Trained as a geographer and photographer,Trevor Paglen makes the invisible visible by documenting the American surveillance state of the 21st century. From his vantage points at various public locations he photographs distant military facilities, capturing extreme telephoto images of stealth drones. Turning his vision to the night sky, he traces the paths of information-gathering satellites. In his series of Mylar satellites, Paglen applies advanced engineering to the creation of non-functional objects, stripping technology of its intended purpose and hoping to launch his own time capsule of photographs into geostationary orbit. Tracing the ways in which the convergence of aesthetics, industrial design, and politics influence how we see and understand the world, he shows us images of the American West, originally photographed for military use and now considered examples of classic photography. In images that go beyond straightforward journalistic documentation, Paglen gives voice to shifting ideas of the landscape of the American West, humankind’s place in the cosmos, and the surveillance state.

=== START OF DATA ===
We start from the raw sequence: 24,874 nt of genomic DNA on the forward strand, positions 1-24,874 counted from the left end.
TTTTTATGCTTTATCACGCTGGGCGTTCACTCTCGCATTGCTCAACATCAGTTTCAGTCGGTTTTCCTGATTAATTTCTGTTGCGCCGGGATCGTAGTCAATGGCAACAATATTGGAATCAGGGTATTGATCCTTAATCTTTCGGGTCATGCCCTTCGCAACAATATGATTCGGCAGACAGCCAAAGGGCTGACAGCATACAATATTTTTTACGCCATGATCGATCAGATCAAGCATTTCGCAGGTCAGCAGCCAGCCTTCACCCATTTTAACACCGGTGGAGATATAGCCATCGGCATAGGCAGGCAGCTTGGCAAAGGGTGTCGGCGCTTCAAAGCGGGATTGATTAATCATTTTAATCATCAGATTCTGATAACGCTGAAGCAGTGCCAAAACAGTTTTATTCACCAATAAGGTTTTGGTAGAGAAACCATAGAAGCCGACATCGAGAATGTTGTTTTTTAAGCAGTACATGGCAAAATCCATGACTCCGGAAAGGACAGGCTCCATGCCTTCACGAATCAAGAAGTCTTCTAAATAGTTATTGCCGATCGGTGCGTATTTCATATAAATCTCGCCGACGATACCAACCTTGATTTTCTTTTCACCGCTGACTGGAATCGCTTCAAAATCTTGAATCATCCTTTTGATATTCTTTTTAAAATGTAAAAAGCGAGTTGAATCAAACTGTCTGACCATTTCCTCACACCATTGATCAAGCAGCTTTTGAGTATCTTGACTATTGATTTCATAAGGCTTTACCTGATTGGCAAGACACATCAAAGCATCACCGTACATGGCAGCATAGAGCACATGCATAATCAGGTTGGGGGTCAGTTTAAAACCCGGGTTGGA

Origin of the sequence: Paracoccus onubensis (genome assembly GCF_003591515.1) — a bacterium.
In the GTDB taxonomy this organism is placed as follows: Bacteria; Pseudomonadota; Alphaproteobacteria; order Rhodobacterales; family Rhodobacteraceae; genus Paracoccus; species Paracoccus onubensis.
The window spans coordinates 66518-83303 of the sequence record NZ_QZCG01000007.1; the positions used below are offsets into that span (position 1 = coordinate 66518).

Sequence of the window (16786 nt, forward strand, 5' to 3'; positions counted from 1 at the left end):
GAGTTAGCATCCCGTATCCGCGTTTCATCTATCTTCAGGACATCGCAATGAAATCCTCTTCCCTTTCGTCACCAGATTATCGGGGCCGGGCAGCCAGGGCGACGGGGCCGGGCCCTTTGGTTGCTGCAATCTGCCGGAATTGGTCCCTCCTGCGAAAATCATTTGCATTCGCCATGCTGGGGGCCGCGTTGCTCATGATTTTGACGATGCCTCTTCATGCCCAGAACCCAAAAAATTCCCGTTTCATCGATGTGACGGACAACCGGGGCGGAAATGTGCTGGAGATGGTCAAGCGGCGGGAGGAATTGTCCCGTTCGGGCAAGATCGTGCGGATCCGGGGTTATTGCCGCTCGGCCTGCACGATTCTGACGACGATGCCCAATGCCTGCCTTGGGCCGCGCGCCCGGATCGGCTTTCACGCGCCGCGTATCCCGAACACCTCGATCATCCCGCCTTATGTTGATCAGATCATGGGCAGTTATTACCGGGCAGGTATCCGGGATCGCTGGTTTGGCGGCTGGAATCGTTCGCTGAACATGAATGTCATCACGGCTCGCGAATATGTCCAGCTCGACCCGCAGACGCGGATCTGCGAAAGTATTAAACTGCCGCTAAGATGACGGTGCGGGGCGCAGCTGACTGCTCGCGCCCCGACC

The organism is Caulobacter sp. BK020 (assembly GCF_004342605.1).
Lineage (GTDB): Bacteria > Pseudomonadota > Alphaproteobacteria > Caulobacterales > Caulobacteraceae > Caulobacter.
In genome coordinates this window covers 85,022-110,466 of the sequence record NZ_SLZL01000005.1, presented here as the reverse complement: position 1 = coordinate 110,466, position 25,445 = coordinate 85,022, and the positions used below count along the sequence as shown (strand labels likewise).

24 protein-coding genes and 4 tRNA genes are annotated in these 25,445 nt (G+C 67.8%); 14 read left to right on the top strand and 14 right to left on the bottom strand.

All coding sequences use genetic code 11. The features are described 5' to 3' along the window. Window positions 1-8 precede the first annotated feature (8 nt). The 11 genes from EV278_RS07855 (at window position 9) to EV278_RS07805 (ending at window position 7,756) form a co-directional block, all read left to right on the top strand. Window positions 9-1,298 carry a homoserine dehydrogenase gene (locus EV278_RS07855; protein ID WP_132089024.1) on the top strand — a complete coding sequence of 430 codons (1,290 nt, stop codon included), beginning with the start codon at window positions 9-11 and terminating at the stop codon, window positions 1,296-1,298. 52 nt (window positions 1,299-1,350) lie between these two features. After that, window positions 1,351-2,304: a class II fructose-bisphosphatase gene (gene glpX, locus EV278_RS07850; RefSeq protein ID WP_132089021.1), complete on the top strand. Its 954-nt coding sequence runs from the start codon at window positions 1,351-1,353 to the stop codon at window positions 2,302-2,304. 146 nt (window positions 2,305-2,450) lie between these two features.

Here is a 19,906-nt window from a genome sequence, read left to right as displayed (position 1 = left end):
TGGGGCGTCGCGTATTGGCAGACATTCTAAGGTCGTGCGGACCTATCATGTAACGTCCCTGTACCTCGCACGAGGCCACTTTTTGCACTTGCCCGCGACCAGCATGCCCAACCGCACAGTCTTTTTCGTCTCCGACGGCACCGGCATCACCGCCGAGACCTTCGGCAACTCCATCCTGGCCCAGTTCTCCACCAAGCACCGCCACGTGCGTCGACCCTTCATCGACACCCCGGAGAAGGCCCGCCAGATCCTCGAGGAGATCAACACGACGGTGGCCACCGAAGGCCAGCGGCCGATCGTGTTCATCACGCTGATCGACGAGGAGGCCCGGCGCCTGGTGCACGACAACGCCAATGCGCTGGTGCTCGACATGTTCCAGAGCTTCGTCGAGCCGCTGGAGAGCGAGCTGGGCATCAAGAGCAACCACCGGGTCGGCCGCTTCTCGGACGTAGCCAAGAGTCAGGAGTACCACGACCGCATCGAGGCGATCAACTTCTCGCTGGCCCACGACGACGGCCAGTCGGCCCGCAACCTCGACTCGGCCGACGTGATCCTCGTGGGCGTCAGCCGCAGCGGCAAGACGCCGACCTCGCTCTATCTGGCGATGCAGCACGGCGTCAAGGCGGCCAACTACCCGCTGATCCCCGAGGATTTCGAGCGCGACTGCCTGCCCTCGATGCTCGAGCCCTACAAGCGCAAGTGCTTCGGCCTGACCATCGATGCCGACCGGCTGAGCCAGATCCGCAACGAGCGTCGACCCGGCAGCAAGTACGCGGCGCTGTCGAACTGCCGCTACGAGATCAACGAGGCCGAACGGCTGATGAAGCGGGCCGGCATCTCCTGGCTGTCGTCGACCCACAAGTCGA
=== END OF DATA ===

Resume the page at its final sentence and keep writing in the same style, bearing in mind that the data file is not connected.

Trevor Paglen received a BA from the University of California at Berkeley (1996), an MFA from the School of the Art Institute of Chicago (2002), and a PhD in Geography from the University of California at Berkeley (2008). He has had residencies at Artpace (2013) and MIT (2011), and his honors include a Smithsonian Artist Research Fellowship (2011); Aperture West Prize (2008); SFMoMA SECA Award (2008); Art Matters Grant (2008); and an Artadia Grant (2007).
Sharjah Art Foundation
V-A-C Foundation Venice
HeK (House of Electronic Arts Basel)